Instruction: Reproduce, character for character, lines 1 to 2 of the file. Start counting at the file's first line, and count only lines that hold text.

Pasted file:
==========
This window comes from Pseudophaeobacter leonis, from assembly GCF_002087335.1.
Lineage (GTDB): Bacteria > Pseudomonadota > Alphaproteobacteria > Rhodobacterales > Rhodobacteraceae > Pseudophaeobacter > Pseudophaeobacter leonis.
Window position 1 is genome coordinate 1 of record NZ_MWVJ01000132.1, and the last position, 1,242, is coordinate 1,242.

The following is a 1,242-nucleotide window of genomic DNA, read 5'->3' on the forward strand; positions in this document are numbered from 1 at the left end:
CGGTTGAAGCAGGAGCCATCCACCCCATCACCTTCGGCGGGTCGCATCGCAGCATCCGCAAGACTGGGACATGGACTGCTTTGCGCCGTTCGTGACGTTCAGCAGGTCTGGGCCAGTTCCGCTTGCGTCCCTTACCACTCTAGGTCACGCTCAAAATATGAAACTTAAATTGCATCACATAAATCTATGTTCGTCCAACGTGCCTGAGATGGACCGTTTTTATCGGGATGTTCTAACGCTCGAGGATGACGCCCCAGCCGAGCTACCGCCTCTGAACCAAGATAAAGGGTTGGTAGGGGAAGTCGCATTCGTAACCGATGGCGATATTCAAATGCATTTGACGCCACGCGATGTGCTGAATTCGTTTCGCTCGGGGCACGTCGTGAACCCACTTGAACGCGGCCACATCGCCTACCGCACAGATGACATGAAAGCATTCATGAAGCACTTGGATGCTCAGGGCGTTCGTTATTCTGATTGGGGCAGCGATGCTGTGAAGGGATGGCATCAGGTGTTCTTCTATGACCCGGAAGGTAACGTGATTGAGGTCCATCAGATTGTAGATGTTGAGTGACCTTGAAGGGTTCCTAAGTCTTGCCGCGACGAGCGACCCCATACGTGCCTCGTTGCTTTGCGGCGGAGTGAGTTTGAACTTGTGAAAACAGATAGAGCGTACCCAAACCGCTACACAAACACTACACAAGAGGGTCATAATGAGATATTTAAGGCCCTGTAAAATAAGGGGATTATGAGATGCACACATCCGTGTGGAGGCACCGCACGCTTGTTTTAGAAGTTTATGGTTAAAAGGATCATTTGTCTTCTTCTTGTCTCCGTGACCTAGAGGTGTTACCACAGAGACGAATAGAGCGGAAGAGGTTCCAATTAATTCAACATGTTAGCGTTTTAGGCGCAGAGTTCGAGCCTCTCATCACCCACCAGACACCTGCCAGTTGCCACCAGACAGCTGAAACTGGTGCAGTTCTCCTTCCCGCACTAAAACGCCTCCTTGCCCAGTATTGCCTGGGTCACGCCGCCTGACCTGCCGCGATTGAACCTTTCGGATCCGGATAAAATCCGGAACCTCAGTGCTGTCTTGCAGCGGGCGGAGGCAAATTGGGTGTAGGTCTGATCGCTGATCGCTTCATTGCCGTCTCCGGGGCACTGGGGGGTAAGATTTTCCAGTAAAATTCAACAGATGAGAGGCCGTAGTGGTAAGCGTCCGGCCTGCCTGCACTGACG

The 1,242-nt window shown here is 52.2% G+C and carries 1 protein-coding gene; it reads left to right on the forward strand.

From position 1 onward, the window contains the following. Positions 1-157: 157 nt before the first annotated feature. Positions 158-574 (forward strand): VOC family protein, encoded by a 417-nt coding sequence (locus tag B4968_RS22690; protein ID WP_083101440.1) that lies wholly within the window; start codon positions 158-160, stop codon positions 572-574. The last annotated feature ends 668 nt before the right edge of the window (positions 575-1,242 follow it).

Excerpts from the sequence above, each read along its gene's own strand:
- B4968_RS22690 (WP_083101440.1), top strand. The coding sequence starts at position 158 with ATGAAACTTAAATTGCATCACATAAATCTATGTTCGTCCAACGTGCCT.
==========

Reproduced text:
This window comes from Pseudophaeobacter leonis, from assembly GCF_002087335.1.
Lineage (GTDB): Bacteria > Pseudomonadota > Alphaproteobacteria > Rhodobacterales > Rhodobacteraceae > Pseudophaeobacter > Pseudophaeobacter leonis.